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Jung Chang and the making of China

Filed under: Non-fiction

Tony Scotland reviews 'The making of China', featuring Jung Chang in conversation with Colin Thubron at the LSE on Thursday October 3rd 2013.

Towards the end of her long reign as de facto ruler of China, the Empress Dowager Cixi paid a surprise visit to a gay bathhouse in Peking. She thought it would be amusing to see all the dissolute young men diverting themselves, and instructed her Chief Eunuch to arrange a visit incognito. But even a yellow riding jacket, men’s trousers and a windproof cape over her head failed to disguise her identity, and a hundred hot bodies leapt out of the steam as a terrified attendant shouted ‘Prostrations!’ Her Majesty then ordered the diversions to continue, while she directed operations over a cup of tea.

It’s a colourful story, but mostly myth – invented by the eccentric Orientalist Sir Edmund Backhouse, who was unmasked as a fraud and a fantasist by Hugh Trevor-Roper in 1977. As Backhouse was also the source of all The Times’s highly influential anti-Qing dispatches from late Manchu China, Western historians have had to revise the long-held view of Cixi as a depraved despot and a xenophobic reactionary.

But now a new biography by Jung Chang (author of Wild Swans, and co-author of Mao: The Unknown Story) presents an unequivocal case for Cixi as a generally benign reformer, who tried to fashion a feudal China into a modern constitutional monarchy.

In a public interview with RSL President Colin Thubron, Chang told the audience in the Sheikh Zayed Theatre at the LSE that Cixi had opened up a dialogue with the West, introduced industry, railways, electricity, the telegraph and modern weaponry, and abolished such barbaric punishments as death by a thousand cuts. Furthermore it was Cixi – and not Mao, as Communism teaches – who banned the ancient practice of foot-binding (and to give an idea of  its cruelty, Chang produced, from a silk purse, a tiny shoe which had belonged to her bound-footed grandmother). By Chang’s reckoning, Cixi – a charismatic but womanly ruler who loved her lakeside summer palace, painted in watercolours, tamed birds and bred dogs, designed gardens, jewellery and cosmetics, and launched women’s liberation in China – seems to have been less a Lucrezia Borgia than a Catherine the Great.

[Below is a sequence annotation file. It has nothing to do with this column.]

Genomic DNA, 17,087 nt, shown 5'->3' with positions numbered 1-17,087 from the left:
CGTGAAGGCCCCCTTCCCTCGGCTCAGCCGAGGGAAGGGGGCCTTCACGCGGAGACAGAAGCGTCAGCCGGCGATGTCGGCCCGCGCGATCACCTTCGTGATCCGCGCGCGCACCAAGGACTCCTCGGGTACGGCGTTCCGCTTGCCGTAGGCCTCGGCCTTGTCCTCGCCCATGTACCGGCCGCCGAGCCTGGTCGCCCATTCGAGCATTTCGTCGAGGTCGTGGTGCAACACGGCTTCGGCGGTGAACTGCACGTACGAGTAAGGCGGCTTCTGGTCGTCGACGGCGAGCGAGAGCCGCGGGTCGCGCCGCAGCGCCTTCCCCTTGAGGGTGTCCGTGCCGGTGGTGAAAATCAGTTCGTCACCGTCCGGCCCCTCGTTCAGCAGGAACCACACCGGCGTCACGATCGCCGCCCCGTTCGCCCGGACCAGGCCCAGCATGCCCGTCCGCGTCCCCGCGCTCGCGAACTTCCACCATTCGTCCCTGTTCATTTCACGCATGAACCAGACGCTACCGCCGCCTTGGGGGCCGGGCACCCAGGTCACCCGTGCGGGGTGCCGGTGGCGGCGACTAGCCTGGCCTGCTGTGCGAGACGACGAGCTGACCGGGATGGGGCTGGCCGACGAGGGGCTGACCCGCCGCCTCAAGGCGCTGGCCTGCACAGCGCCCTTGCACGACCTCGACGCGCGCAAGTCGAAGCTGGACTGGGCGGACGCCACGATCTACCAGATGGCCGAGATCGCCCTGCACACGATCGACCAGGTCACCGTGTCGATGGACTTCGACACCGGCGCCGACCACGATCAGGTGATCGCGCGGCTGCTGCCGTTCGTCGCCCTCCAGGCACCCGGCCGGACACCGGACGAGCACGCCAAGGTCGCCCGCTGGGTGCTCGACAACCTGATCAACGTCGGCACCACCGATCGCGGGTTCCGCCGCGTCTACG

The author conceded that Cixi was probably responsible for the murder of her imprisoned nephew, the reformist Emperor Guangxu – but her sole motive had been to save the Qing empire from the Japanese expansionists who were pretending to support his reforms.

Jung Chang said her sources for the book included transcripts of Qing edicts now available online and original documents in the archives in the Forbidden City. The Chinese authorities had raised no objection to her researches, although they had banned her two previous books and restricted her visits to China to a fortnight a year. She was now translating the book into Chinese for publication in Hong Kong and Taiwan, but she doubted whether it would be published in mainland China, because the Party showed signs of resurrecting the old orthodoxy that Cixi was a demon and Mao a hero.

Tony Scotland is the author of The Empty Throne: The Quest for an Imperial Heir in the People’s Republic of China.